There’s a social-psychology theory called pluralistic ignorance. Put simply, it’s when the majority of group members believe they think or feel differently than each other. The result? The individuals go along with the status quo, the social norms. For instance, in season one of The Handmaid’s Tale (OTD required viewing), there are dozens of women in red habits and wings silently abiding by their society’s laws. Those who think differently find strength when another finds her voice and shares a dissenting opinion. “Strength in numbers” is more than a phrase; it helps women find the power they thought was lost.
WOMEN IN NUMBERS: 2 in 10
We at On The Dot haven’t shied away from the real issues affecting women, including harassment. And despite the growing movement to embrace harassment survivors, according to the Equal Employment Opportunity Commission, only two out of every 10 female victims of harassment ever file a formal complaint. There are a number of reasons this might be. Victims might feel hostility or a lack of support, may fear losing their jobs or may very well not even know their rights.
WOMAN TO WATCH: Tarana Burke, Founder of the Me Too Movement
Unless you’ve been living in a real-life version of Gilead from The Handmaid’s Tale, you’ve likely heard about the rapidly growing Me Too Movement. And I can’t wait to shed more light on the founder of that important crusade, Tarana Burke.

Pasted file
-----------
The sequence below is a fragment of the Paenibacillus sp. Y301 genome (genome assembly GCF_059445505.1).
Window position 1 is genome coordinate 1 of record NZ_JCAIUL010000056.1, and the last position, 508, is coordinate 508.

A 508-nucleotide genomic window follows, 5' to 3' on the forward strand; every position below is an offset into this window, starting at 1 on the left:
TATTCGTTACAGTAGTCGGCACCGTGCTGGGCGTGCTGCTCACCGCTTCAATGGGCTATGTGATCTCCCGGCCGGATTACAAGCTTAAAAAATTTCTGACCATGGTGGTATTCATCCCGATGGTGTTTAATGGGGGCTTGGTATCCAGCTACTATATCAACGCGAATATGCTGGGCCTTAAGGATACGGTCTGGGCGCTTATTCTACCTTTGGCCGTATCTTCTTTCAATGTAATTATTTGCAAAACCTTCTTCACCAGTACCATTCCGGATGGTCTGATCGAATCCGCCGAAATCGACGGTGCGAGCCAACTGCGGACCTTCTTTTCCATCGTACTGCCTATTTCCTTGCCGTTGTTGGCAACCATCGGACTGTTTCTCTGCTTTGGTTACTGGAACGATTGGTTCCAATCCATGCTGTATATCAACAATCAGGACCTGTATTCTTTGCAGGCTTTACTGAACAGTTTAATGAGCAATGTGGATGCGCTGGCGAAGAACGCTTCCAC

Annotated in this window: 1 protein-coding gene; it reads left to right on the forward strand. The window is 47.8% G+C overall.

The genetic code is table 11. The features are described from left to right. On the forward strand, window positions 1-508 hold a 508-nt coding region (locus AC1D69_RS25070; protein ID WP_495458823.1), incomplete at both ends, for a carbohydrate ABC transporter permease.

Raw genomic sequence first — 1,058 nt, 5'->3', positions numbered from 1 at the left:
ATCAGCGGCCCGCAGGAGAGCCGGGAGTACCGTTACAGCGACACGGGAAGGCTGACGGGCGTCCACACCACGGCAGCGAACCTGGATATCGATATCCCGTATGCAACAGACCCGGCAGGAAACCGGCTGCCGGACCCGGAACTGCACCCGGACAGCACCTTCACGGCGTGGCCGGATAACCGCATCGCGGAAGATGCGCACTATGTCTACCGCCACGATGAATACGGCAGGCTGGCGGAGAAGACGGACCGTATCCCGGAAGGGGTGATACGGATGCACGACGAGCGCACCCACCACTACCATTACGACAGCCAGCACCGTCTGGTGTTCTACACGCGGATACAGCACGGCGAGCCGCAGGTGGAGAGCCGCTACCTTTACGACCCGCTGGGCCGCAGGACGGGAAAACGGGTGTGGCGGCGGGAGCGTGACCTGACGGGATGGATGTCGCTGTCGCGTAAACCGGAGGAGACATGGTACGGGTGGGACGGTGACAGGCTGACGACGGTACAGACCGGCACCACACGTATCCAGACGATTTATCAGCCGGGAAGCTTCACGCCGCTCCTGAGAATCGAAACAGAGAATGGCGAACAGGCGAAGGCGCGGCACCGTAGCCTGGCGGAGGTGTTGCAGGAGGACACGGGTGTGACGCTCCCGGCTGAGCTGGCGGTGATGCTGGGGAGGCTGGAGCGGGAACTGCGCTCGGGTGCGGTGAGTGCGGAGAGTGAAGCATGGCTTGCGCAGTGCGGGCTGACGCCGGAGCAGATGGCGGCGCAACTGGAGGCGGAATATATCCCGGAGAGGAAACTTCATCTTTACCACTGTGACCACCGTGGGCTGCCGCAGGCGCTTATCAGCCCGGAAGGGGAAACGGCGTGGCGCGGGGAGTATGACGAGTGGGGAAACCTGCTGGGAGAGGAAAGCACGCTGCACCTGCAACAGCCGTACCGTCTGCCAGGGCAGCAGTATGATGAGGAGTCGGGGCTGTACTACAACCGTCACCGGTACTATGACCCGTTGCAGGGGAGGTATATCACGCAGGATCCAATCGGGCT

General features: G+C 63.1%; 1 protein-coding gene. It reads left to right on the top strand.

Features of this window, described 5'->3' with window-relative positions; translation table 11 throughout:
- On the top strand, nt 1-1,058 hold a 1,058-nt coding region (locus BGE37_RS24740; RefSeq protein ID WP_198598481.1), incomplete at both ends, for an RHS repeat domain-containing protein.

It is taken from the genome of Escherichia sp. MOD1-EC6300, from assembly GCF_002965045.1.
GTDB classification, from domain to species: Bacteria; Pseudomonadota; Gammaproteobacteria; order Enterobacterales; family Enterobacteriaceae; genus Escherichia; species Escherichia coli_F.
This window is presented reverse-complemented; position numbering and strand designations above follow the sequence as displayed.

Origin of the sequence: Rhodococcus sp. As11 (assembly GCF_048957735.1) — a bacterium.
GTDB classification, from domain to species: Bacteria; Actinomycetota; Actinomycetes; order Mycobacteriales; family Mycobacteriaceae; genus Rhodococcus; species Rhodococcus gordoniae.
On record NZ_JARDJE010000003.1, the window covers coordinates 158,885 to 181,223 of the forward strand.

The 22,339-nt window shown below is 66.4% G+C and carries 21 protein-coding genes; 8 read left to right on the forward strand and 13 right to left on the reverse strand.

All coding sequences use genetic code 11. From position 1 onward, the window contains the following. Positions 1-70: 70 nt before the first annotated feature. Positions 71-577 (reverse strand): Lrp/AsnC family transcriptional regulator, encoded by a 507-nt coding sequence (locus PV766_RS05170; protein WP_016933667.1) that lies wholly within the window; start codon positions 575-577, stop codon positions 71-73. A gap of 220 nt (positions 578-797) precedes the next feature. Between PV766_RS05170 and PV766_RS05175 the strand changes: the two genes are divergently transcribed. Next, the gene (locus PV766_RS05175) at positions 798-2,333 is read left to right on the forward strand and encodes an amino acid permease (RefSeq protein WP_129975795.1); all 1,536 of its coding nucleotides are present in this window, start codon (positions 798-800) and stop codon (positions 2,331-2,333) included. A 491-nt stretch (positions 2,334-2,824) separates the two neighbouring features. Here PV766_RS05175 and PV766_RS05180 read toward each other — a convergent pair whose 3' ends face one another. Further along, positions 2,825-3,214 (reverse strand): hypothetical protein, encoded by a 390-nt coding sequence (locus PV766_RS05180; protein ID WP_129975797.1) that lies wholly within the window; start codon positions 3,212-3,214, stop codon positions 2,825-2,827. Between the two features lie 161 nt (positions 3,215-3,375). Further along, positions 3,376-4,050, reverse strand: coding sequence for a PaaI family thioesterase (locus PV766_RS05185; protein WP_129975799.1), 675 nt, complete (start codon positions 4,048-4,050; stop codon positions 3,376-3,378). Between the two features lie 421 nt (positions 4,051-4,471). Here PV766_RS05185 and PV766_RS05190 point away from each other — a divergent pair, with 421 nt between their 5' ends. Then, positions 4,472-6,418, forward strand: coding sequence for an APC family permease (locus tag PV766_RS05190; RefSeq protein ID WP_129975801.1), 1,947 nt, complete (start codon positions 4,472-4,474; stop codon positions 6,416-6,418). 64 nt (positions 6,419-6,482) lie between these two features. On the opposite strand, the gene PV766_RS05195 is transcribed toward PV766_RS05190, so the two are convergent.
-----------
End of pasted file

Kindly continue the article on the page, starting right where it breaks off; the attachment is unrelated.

As Tarana walked the red carpet at the Golden Globes earlier this year alongside actress Michelle Williams, attendees and viewers alike eagerly absorbed more knowledge about the strength and weight of the movement she started. Though it’s become a seemingly unstoppable campaign in the media of late, the Me Too Movement was actually an idea Tarana formed many years ago in an effort to help victims of sexual harassment and assault.
In fact, it was more than two decades ago when Tarana first sat down with a 13-year-old girl who recounted her history of sexual abuse. Hers was a harrowing story fraught with painful incidences and much anxiety and suffering. That story stuck with Tarana in the years to follow, guiding her to start Just Be Inc., a youth organization that provides resources for sexual-harassment and assault survivors. Just Be Inc. offers workshops focused on healthy relationships, the media’s portrayal of women and girls of color and how girls can take ownership of their bodies.
Tarana called this lifelong pursuit of support and justice for sexual-harassment and assault survivors the Me Too Movement. This simple phrase holds much power, helping to encourage girls and women to come forward and report sexual assault. With that support, millions have done so. Additionally, thanks to Tarana’s spectacular efforts, millions of women and men are now sharing their own stories of sexual assault, abuse and harassment via social media.
But it’s not just conversations that will make a difference. As Tarana says, a culture shift needs to take place for real change to happen. And that culture shift starts with each of us being truly accountable for our actions, getting involved personally in our communities and teaching our children from a young age about the importance of consent. It is only through such choices that we start to make a real and positive impact.
What Tarana started all those years ago isn’t just a trend or even simply a movement. It’s an important point of view. It’s a way of life. Stand up and tell your story. We’re listening.
QUITE THE QUOTE
We hope the Me Too Movement continues to be a source of empowerment for women everywhere. Let these words from Tarana Burke inspire you today and every day:
“You don’t have to be anything but yourself to be worthy.”
This is Melinda Garvey signing off until next time. Remember, ladies, empowered women empower other women. Share On the Dot so more women can have a voice. Thanks for getting ready with us.